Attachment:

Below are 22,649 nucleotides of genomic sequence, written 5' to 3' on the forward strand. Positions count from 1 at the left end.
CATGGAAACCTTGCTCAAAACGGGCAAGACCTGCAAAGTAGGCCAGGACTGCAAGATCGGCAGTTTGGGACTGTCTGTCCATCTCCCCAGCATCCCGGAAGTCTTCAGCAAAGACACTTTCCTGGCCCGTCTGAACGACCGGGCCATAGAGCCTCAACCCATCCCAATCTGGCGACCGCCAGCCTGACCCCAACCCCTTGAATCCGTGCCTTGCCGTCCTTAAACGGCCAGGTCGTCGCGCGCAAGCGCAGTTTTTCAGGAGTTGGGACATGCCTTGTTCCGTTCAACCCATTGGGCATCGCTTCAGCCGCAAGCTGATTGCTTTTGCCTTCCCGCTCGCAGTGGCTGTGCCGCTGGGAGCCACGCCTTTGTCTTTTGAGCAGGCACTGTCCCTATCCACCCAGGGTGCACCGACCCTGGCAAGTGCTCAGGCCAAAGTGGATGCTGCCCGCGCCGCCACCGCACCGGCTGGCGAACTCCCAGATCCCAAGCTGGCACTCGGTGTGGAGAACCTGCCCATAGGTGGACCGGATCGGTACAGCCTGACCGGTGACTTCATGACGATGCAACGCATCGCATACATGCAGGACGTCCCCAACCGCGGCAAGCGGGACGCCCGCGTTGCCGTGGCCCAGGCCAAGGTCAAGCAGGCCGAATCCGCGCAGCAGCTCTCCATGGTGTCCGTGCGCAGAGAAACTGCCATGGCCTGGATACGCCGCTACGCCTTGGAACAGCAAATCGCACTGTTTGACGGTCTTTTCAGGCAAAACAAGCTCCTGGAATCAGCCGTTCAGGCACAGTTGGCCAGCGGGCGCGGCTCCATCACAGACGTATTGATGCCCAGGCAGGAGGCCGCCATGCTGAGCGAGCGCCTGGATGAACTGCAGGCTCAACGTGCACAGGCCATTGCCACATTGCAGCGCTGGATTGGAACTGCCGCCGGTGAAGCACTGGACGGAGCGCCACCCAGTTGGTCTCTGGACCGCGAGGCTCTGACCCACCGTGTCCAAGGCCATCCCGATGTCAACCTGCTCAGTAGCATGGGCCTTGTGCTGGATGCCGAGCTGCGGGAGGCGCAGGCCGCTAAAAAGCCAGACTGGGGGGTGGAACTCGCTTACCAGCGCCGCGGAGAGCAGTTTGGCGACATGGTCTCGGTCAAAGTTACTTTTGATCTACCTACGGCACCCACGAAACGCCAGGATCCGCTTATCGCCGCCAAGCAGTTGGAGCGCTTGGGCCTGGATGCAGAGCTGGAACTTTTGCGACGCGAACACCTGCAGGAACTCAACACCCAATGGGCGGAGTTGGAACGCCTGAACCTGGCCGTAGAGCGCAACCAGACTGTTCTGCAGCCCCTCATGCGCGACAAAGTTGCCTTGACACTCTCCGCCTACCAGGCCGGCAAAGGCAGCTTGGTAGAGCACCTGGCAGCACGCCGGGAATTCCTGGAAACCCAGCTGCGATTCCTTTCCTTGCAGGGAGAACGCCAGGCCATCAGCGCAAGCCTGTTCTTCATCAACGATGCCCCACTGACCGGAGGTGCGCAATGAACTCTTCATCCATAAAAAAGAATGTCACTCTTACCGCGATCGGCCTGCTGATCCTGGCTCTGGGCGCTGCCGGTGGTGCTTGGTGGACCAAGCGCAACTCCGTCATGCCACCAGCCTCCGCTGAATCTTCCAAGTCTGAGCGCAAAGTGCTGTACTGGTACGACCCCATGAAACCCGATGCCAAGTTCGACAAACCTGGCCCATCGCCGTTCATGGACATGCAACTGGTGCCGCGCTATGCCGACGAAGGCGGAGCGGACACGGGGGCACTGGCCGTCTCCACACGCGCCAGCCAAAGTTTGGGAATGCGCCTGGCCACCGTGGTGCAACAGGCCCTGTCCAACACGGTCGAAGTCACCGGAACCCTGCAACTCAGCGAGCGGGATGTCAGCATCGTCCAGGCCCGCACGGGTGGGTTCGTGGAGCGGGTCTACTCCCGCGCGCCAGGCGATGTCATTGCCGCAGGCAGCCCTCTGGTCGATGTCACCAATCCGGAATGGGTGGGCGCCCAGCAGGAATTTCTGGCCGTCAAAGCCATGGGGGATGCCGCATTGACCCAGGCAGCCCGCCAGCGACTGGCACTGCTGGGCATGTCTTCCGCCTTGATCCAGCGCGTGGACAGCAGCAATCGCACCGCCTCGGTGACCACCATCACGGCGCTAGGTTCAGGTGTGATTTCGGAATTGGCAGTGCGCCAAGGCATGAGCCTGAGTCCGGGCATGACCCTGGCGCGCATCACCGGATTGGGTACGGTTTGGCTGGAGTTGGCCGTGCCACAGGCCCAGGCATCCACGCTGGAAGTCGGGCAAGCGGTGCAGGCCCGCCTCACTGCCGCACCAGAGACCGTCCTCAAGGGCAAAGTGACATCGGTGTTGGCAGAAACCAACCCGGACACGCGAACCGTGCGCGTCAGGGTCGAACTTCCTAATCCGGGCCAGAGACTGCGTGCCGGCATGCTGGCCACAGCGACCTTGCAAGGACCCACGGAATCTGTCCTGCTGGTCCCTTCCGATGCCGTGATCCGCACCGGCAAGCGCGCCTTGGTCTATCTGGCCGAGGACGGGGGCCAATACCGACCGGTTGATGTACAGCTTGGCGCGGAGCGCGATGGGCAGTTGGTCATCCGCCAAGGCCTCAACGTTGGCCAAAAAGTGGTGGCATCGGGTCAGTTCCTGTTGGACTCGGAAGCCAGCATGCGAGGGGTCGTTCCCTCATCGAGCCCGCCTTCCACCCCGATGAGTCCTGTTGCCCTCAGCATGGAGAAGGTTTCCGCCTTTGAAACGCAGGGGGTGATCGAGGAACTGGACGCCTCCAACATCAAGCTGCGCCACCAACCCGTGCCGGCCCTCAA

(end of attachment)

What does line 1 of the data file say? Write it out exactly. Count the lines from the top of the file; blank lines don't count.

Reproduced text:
Below are 22,649 nucleotides of genomic sequence, written 5' to 3' on the forward strand. Positions count from 1 at the left end.